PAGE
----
Researchers worldwide are learning to control the key chemical processes involved in ripening, a development that will lead to longer lasting, better tasting tomatoes, apples, and other fruits and vegetables, according to an article scheduled for the Oct. 29 issue of Chemical & Engineering News, ACS' weekly newsmagazine.
In the article, C&EN associate editor Sarah Everts explains what scientists know about the phenomenon of ripening and how they are leveraging that knowledge to optimize the flavor, aroma and shelf-life of fruits and vegetables. That knowledge is emerging at a time of growing consumer demand for high-quality produce available year-round and in virtually any location.
Unfortunately, good taste and long shelf-life are often incompatible, but researchers are getting closer to this goal as they untangle the networks of hormones, genes and proteins that control fruit ripening, Everts notes.
The article points out, for instance, that ethylene has a profound effect on fruit development. Other important factors that influence ripening include sunlight and temperature, while some influential hormones probably remain to be discovered, the article states. "This research will aid the world-wide produce industry, which exports some 65 million tons of fresh fruits and vegetables annually. The U.S. retail produce industry alone made some $56 billion in sales in 2006," Everts writes.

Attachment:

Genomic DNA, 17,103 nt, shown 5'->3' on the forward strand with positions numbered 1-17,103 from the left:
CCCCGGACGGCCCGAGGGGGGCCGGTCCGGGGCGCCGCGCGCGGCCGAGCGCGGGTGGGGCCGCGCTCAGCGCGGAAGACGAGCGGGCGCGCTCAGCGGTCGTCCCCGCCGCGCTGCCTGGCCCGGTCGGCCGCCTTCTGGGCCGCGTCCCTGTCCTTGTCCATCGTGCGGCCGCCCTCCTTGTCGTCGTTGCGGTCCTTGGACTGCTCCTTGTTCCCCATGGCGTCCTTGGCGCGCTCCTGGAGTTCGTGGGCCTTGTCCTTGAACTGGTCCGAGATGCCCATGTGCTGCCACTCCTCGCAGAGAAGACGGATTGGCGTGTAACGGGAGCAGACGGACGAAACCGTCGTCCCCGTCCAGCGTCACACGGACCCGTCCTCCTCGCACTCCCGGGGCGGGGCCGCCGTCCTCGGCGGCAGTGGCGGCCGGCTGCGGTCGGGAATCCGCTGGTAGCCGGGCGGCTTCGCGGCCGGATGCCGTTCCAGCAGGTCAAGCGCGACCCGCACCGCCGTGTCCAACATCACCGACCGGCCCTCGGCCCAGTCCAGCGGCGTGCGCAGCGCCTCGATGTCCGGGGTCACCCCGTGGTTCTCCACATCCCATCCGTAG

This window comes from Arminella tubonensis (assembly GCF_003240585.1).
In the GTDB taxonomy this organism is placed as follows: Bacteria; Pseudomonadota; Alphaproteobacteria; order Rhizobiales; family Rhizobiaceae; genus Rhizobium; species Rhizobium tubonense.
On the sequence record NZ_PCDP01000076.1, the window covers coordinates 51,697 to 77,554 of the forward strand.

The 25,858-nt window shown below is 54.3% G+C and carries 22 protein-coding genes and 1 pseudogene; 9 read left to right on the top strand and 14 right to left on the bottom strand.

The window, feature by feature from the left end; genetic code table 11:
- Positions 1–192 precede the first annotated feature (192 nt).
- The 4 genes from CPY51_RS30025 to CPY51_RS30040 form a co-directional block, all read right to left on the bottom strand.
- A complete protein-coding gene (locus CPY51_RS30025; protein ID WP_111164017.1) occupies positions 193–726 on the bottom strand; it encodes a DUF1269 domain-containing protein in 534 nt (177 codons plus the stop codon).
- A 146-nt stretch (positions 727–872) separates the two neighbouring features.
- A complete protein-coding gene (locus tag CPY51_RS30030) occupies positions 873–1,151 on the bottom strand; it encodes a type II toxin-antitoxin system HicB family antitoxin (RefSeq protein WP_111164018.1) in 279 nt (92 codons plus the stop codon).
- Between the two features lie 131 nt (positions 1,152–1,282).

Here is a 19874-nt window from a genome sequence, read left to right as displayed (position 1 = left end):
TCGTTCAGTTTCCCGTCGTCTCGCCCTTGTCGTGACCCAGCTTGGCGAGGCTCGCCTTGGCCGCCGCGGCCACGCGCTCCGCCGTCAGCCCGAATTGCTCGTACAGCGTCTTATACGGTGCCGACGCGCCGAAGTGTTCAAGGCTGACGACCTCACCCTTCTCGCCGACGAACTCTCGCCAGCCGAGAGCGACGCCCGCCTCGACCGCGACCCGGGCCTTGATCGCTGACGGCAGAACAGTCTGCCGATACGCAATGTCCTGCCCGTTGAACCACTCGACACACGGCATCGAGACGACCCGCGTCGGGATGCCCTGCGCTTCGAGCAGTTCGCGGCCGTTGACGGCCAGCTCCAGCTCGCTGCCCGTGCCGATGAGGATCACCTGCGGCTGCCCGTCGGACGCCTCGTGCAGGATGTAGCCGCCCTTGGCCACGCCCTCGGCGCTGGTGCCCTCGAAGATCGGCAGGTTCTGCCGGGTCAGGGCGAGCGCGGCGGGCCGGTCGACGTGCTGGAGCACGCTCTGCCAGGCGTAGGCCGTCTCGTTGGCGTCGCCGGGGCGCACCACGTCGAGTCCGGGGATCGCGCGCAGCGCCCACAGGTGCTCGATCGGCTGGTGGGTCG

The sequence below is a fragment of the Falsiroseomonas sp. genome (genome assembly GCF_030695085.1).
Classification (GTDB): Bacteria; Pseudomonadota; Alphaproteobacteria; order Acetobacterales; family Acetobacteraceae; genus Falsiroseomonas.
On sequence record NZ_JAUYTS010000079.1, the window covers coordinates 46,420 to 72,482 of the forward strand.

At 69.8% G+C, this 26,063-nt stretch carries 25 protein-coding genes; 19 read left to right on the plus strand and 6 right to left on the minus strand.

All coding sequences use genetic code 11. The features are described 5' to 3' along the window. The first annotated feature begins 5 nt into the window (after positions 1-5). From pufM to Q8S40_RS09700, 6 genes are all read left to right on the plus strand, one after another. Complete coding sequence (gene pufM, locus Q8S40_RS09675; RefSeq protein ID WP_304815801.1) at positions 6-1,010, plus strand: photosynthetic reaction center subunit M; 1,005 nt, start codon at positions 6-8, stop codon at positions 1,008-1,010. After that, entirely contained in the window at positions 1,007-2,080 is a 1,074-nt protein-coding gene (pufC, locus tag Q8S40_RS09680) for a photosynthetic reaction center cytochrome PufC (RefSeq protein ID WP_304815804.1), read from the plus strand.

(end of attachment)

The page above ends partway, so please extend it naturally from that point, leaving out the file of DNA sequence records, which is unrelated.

In a separate C&EN article and photo spread, managing editor Ivan Amato discusses the psychology and environmental impact of cigarette smokers who discard used cigarette butts in public places - 50 million pounds worth annually in the United States alone.
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